A lot of fans have been saying how they love how involved you are with fans. Do you feel it’s important to work to keep that connection with fans?
Matt: Yes absolutely. At times it feels overwhelming but at the end of the day, I could work a 9 to 5 job and I get to do what I love. So many people support me, allowing me to do what I love. It’s important to engage with them and show them my appreciation and I want to get to know the people that support me for what I’m doing.

Can you talk about your creative process a little? What motivates you to pick up your guitar and write new music?
Matt: I get a lot of anxiety and writing is like therapy, it’s kind of my release so I try to write as much as I can. It’s a lot harder on tour trying to find time to pick up the guitar. I just write whatever I’m feeling. It’s more so for me and it’s also about my life. Since I’m a sarcastic motherfucker, sometimes I like to have fun and sometimes I like to be serious so I embody all those things. After I write a decent amount of songs, the ones that cover the focus of that will move forward to an album.

“Doing it all fucked up, the content would suffer”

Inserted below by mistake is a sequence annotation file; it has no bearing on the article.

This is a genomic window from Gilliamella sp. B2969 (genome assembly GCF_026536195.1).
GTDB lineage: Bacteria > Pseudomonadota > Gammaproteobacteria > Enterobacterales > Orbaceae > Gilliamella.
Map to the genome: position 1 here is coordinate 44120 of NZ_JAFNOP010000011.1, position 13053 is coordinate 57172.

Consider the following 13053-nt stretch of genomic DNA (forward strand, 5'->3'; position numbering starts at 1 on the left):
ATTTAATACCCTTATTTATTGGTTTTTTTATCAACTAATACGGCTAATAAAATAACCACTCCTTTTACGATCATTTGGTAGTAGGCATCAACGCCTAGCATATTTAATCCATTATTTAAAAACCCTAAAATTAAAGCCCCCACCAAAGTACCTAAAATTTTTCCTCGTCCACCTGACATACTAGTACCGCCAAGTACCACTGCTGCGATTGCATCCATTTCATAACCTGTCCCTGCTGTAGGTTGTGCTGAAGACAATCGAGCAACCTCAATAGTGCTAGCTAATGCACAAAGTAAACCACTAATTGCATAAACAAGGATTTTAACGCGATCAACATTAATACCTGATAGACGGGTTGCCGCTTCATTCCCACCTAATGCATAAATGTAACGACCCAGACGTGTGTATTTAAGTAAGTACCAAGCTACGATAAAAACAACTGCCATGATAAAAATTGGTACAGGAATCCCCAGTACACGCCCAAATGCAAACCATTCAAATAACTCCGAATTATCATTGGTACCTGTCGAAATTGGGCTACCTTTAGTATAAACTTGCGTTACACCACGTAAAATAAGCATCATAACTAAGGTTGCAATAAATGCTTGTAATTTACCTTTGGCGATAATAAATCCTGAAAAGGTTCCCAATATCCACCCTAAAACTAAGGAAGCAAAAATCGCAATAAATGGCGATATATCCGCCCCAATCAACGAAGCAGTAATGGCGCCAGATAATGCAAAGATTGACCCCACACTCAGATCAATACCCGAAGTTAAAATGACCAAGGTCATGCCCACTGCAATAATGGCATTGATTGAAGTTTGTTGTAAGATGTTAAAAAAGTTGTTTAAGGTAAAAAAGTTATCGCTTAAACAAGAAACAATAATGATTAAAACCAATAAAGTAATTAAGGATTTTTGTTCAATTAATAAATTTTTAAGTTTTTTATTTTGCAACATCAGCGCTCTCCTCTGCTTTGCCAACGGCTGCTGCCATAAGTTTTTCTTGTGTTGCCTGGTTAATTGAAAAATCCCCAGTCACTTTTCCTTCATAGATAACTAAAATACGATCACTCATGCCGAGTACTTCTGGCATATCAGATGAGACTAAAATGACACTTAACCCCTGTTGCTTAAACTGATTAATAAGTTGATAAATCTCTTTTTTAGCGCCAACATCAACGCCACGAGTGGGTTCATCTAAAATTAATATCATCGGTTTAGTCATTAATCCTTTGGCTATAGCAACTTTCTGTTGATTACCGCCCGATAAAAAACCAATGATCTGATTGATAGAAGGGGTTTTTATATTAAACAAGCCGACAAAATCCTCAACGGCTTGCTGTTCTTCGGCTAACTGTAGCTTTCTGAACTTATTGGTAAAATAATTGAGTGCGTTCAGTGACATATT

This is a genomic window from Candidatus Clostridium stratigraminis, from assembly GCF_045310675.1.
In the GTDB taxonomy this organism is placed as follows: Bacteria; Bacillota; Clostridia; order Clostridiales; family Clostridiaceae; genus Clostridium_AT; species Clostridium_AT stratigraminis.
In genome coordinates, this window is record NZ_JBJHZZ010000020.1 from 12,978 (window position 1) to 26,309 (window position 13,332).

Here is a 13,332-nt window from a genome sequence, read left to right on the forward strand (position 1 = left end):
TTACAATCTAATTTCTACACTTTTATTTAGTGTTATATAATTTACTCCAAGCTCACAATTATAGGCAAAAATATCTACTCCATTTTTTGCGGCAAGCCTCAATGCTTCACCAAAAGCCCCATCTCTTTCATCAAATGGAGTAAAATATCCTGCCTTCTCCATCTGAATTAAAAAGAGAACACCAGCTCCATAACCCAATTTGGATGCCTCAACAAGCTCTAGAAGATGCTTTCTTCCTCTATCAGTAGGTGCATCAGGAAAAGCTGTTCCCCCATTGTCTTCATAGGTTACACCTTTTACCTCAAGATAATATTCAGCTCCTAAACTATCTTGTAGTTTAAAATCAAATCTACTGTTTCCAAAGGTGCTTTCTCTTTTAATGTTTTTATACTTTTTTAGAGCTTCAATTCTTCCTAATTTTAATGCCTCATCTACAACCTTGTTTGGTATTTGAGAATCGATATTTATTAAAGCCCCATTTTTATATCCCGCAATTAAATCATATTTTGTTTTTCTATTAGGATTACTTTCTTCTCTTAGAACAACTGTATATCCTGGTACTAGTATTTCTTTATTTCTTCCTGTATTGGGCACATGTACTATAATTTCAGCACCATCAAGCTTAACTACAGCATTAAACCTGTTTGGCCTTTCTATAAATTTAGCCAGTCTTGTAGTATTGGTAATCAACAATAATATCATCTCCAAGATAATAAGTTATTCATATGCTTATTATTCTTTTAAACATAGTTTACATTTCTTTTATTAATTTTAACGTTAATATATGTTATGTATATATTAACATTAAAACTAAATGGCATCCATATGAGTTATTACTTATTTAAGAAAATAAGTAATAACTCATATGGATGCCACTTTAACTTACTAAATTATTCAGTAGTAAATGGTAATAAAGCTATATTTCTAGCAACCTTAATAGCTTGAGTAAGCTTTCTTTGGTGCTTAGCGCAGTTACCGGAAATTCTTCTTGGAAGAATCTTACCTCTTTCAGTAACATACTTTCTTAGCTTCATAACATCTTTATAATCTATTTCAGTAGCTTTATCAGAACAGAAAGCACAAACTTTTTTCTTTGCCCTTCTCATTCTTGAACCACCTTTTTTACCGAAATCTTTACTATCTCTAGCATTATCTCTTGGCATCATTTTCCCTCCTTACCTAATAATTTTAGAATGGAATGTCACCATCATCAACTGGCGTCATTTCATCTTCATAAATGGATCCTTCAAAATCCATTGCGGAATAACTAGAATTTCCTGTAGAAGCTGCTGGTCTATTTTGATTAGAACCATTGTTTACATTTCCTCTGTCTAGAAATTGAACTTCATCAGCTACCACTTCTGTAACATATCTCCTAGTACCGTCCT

Are your lyrics more confessional or abstract?
Matt: I think my lyrics are pretty literal. I don’t really get the abstract thing. I like how you can create a direct story. If you hear the chorus, you can kind of understand what I’m talking about. There isn’t more to the art of writing songs than getting deep. It’s more of a connection for me.

What were some of the major factors and circumstances of your childhood that led to you becoming a musician?
Matt: Music was really big in my house. My parents are music junkies and they’re also really, really dysfunctional so I would just lose myself in music. I was too young to get into drugs and drugs are expensive so music was therapeutic. It just kind of helped me fucking forget about my family for fucking hours for as long as I wanted to get away from that bullshit going on in my house.

What are your plans after tour?
Matt: I have a couple of gigs with Falling in Reverse on the west coast so I’m very excited.

When will you be releasing your full length debut album?
Matt: Um, I don’t know. I hope soon. I’m really proud of it. It’s one of the best albums of all time.

Is there a difference in your debut album musically from your EP that we can anticipate?
Matt: Yeah, you know what, the album’s amazing. It is my life told in song. I’m really, really proud of it. Some of the songs on my EP are on the full length album; it’s called Straight to Hell. And I did that because I didn’t want to take away from how proud I am of this full length album. It’s meant to be heard. It’s a full length. You know, since we’re on the Warped Tour I wanted to give some music out to people, that was important. And also, those songs I was proud of so I wanted to use them.


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Nancy Hoang created Hopeless Thunder in 2007. She conducts the interviews, writes the articles, photographs the concerts, and handles the site's coding & design. (She's basically a control freak.) Her work can also be seen on music publication, CMJ. Contact Nancy for image licensing, assignments, or just to say hi.